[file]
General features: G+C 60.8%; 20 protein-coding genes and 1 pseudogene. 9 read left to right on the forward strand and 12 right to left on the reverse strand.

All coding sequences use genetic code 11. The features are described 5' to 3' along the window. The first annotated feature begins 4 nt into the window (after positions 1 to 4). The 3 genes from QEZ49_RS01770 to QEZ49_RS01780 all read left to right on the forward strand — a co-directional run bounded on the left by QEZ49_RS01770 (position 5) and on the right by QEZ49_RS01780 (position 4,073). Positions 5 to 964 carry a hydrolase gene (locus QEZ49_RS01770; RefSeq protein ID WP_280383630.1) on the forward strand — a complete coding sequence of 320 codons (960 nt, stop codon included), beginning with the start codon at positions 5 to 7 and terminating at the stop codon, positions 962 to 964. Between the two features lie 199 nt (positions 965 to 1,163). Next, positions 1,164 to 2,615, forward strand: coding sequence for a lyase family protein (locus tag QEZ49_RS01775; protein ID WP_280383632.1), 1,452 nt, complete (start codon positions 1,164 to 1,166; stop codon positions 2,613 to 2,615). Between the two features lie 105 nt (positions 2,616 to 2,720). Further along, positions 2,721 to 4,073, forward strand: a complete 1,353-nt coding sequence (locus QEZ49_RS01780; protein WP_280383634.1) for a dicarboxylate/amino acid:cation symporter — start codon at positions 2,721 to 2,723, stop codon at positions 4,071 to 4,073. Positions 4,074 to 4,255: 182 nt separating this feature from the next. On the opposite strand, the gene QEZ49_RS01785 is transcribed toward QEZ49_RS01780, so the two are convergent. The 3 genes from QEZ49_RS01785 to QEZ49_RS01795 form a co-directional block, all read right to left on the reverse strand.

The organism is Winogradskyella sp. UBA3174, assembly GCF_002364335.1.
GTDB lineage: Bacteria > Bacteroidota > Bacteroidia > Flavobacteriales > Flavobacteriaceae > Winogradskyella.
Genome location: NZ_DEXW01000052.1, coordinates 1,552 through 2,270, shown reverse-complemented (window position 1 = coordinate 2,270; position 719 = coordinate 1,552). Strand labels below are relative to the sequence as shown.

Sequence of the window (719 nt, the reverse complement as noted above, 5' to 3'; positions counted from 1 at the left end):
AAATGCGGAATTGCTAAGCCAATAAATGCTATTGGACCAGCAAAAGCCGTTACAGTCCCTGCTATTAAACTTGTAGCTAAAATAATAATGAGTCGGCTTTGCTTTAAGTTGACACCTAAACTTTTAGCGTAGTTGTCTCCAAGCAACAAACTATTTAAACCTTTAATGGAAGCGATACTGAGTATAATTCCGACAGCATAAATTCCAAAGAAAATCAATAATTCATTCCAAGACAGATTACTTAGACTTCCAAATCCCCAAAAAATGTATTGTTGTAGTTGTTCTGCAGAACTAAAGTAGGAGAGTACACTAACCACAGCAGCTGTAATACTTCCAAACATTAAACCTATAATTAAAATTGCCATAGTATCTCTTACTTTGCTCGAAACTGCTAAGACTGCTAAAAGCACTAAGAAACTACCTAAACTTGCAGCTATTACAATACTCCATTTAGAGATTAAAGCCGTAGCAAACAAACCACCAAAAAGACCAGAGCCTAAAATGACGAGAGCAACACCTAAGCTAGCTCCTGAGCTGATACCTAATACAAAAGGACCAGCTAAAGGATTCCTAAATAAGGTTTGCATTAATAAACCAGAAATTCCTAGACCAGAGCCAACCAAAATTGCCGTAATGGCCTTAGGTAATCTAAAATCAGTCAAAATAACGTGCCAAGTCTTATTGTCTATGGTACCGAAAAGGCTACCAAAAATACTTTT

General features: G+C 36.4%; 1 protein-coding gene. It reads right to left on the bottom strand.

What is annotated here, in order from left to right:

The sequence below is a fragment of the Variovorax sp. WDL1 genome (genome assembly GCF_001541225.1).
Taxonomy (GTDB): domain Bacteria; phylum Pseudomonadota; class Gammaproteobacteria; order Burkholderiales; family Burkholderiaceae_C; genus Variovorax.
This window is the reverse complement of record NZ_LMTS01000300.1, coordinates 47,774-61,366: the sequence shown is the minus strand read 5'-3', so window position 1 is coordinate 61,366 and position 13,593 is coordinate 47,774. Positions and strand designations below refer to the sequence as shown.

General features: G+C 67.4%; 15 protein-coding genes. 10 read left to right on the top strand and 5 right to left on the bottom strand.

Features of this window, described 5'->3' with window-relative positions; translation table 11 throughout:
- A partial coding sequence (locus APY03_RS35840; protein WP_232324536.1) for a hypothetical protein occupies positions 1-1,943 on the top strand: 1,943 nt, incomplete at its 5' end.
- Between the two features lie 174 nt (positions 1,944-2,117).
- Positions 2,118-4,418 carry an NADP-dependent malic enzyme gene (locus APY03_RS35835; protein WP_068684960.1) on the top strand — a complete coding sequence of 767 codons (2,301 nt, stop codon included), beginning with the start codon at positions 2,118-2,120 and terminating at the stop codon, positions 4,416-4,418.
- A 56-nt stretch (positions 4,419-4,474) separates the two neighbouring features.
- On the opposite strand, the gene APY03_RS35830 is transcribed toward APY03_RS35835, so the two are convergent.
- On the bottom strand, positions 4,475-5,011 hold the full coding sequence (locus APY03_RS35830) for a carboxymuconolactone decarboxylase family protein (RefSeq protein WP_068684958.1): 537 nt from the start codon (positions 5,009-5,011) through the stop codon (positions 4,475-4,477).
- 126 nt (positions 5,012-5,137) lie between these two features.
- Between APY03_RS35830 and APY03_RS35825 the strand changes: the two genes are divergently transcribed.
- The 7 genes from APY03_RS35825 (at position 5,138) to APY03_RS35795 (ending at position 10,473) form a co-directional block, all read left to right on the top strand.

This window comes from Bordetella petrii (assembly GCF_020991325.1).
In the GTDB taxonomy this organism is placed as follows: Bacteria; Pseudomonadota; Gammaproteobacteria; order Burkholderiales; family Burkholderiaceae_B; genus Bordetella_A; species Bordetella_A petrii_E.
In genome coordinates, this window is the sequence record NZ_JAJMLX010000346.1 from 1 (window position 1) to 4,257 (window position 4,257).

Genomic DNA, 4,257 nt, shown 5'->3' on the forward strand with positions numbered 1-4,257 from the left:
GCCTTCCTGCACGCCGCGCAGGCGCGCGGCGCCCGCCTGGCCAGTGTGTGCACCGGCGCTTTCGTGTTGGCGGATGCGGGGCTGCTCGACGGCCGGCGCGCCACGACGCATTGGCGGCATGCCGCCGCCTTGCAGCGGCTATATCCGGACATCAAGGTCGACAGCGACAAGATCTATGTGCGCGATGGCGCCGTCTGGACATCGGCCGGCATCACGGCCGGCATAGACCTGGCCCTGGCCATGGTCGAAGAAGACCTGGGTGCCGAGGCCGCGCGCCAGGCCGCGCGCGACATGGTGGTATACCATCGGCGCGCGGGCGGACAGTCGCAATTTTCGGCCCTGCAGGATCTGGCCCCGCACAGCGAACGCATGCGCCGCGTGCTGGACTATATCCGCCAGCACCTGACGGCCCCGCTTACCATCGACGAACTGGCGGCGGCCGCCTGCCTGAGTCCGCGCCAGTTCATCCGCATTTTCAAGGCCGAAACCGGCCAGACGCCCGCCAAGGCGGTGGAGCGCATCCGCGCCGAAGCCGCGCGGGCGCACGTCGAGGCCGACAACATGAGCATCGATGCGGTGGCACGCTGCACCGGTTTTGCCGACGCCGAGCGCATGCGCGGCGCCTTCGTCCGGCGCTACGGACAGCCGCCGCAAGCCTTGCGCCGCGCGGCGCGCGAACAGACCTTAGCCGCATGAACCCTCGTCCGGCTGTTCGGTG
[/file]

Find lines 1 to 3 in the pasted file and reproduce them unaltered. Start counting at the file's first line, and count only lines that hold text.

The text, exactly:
General features: G+C 60.8%; 20 protein-coding genes and 1 pseudogene. 9 read left to right on the forward strand and 12 right to left on the reverse strand.

All coding sequences use genetic code 11. The features are described 5' to 3' along the window. The first annotated feature begins 4 nt into the window (after positions 1 to 4). The 3 genes from QEZ49_RS01770 to QEZ49_RS01780 all read left to right on the forward strand — a co-directional run bounded on the left by QEZ49_RS01770 (position 5) and on the right by QEZ49_RS01780 (position 4,073). Positions 5 to 964 carry a hydrolase gene (locus QEZ49_RS01770; RefSeq protein ID WP_280383630.1) on the forward strand — a complete coding sequence of 320 codons (960 nt, stop codon included), beginning with the start codon at positions 5 to 7 and terminating at the stop codon, positions 962 to 964. Between the two features lie 199 nt (positions 965 to 1,163). Next, positions 1,164 to 2,615, forward strand: coding sequence for a lyase family protein (locus tag QEZ49_RS01775; protein ID WP_280383632.1), 1,452 nt, complete (start codon positions 1,164 to 1,166; stop codon positions 2,613 to 2,615). Between the two features lie 105 nt (positions 2,616 to 2,720). Further along, positions 2,721 to 4,073, forward strand: a complete 1,353-nt coding sequence (locus QEZ49_RS01780; protein WP_280383634.1) for a dicarboxylate/amino acid:cation symporter — start codon at positions 2,721 to 2,723, stop codon at positions 4,071 to 4,073. Positions 4,074 to 4,255: 182 nt separating this feature from the next. On the opposite strand, the gene QEZ49_RS01785 is transcribed toward QEZ49_RS01780, so the two are convergent. The 3 genes from QEZ49_RS01785 to QEZ49_RS01795 form a co-directional block, all read right to left on the reverse strand.

The organism is Winogradskyella sp. UBA3174, assembly GCF_002364335.1.